Archaic English


My children and I were received into the Orthodox Church in a Greek Orthodox parish in another state. Much of the Liturgy and almost all of Vespers was in English.

We now attend an OCA mission parish in our new city and while all the services are in English I am dismayed at the archaic Elizabethan style translation of the liturgical services (the “thees” and “thys” and accompanying verb endings, i.e., “prayeth,” etc.).

I am concerned that my children will have to learn archaic English to praise God and will associate the Liturgy and Church as something distinct from real life. Teaching them prayers is made more difficult by also having to teach them all that goes with Elizabethan language. I realize that translation issues are a sensitive subject but why doesn’t the Church update the text of services by a simple changing of “thees” and “thys” to “you” and “your” with corresponding verb endings?


In 1967 the OCA published an official translation of the Divine Liturgy. The style of the text, if I am not mistaken, was based on that of the Revised Standard Version of the Bible, from which all direct passages of Scripture are taken.

I believe that a principle followed in this Liturgy translation was to use Thee and Thou in reference to God, while you is employed in every other instance. The translation is not, however, archaic Elizabethan style English. I have used this translation for the nearly 25 years that I have been ordained and never once have I encountered anyone state that they cannot understand the words. My children and their friends, who are all now in their early 20s, grew up on the translation, and I am happy to say that all of them are still active in the Church to this day. [Of course, there are many other elements that are involved in keeping a child active in the life of the Church once they become adults, such as a sense of belonging to the community, a solid Orthodox identity, participation in worship through congregational singing, where possible, positive experiences within the life of the Church, etc.]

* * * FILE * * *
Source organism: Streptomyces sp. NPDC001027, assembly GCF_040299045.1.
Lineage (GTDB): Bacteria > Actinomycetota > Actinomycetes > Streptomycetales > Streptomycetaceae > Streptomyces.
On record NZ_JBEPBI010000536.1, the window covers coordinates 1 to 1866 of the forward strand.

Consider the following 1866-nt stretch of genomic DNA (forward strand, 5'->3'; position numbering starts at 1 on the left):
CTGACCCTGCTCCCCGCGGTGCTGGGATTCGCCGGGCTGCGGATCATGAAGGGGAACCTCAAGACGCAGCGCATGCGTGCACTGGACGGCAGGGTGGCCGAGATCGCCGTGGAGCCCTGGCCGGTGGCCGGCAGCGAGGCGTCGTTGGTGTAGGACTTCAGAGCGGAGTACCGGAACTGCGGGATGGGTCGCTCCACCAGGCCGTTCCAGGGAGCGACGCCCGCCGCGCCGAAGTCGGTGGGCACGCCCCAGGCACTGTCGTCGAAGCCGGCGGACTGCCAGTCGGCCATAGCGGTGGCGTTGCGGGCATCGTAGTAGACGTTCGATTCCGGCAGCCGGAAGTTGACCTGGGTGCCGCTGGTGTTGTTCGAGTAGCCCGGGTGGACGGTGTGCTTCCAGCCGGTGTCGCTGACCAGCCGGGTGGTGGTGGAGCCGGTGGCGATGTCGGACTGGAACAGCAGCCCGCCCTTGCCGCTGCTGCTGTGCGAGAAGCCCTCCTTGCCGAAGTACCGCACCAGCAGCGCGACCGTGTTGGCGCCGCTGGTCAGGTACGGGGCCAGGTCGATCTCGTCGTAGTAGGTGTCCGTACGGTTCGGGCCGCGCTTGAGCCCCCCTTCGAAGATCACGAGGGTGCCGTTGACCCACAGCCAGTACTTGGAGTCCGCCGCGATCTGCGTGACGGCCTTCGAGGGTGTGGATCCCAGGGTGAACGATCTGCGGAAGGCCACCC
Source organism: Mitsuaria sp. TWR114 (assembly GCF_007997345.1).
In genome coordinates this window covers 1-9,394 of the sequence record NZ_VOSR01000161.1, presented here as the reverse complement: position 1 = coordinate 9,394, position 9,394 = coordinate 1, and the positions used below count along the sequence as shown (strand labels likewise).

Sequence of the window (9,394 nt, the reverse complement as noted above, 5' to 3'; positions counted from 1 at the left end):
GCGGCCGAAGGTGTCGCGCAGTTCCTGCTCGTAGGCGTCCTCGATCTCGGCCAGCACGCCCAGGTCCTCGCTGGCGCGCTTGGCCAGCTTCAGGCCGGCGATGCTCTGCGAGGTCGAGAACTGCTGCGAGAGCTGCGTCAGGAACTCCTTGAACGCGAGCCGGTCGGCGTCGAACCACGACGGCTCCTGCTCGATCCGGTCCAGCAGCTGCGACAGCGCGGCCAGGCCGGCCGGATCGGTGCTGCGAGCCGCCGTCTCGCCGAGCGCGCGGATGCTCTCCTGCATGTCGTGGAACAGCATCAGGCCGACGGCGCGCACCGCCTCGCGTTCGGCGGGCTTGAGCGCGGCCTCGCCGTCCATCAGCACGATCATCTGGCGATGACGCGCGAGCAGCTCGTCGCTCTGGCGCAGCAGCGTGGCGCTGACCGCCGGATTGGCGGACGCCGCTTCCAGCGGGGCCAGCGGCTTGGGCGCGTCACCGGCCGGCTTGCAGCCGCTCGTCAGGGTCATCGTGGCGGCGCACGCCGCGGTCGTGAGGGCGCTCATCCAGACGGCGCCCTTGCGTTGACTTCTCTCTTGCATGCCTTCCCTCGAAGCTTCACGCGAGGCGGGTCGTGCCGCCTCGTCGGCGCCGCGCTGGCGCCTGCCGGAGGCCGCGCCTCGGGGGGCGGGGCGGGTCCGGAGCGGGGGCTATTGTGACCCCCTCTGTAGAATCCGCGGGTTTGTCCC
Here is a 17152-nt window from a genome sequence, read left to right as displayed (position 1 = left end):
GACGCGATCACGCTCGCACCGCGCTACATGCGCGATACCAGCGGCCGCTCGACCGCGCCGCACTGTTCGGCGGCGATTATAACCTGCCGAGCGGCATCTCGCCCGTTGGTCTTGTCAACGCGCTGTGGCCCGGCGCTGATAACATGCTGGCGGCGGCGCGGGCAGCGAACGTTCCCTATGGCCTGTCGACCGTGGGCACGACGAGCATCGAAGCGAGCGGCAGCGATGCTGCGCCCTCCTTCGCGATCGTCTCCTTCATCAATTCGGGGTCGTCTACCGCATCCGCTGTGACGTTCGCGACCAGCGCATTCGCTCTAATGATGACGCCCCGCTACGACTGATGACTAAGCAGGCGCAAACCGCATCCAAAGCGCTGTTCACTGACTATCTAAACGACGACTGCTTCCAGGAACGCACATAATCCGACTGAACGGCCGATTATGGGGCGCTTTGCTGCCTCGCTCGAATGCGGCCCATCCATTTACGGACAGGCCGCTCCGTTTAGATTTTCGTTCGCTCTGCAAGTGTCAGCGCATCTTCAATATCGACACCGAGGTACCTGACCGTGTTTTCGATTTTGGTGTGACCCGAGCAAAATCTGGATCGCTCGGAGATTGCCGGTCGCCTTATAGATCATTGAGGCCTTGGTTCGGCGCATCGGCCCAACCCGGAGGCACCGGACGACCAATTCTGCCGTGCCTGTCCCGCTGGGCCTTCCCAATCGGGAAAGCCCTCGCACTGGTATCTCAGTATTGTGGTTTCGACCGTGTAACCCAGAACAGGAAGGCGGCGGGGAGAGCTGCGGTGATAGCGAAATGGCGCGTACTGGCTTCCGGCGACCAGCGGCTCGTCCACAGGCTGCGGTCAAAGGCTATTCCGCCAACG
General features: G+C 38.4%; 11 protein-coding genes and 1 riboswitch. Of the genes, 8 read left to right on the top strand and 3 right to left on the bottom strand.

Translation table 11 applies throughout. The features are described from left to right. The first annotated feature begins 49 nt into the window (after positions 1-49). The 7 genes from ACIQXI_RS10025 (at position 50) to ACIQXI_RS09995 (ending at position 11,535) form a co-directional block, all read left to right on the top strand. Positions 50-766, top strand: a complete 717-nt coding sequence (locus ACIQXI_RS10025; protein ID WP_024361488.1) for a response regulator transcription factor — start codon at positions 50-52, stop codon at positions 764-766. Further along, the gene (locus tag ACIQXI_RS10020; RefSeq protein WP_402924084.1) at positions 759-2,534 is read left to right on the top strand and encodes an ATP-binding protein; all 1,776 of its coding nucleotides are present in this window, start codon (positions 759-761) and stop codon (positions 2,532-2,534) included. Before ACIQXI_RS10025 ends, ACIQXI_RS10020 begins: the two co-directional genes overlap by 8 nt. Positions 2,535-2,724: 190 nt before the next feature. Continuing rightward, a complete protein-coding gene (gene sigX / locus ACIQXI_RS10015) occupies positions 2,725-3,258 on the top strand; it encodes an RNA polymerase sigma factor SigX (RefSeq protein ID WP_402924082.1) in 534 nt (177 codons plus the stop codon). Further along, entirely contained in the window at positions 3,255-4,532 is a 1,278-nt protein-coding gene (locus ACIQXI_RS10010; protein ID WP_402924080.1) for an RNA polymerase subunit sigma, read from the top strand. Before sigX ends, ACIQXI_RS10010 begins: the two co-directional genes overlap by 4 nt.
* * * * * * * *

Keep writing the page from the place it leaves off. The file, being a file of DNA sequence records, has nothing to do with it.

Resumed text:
Despite the fact that the OCA has an official translation, it has never been imposed or forced on local parishes, and other translations do indeed exist and are used in various places.

For example, His Eminence, Archbishop Dmitri published a translation of the Liturgy in the early 1970s which follows the style of the King James Version. This, I believe, is widely used in the Diocese of the South, of which he is the bishop. In the Diocese of the Midwest there is a translation project underway at present which has produced working translations of the Liturgy, Matins and Vespers in contemporary English. While these translations have been distributed to all clergy of the diocese for review and input, they have not been forced on the parishes. I have seen many other so-called contemporary versions in which the Thees and Thous were replaced with you without adjusting the rest of the texts! [In one instance I saw a translation—actually a paraphrase, I am sure!—which surprisingly read in one place, “You didst descend into the depths of the earth…” which, of course, is simply awful! The person who produced it insists that, since no one uses Thee or Thou, no one can possible understand the English text unless these are replaced with you. Of course, he completely missed the point that one must also evaluate the use of the word didst in the process, being convinced that by simply replacing Thee with you we will solve the Church’s problems!]

In recent years, the transition to a more contemporary English seems to be taking place. New texts issued by the OCA, St. Vladimir’s Seminary, and elsewhere seem to abandon the use of Thee and Thou while retaining a certain elegance of style.

So I would say that we are in somewhat of a period of transition right now with the following considerations at hand:

Despite the presence of an official Liturgy translation, parishes and clergy are not forced to employ it, and a wide variety of translations are in use in various places. [Perhaps the parish you attend is not, in fact, using the official translation, since you mention that Elizabethan style is employed there and the offical translation, while based on the RSV translation, is not Elizabethan.]

A few of the many considerations in producing new translations are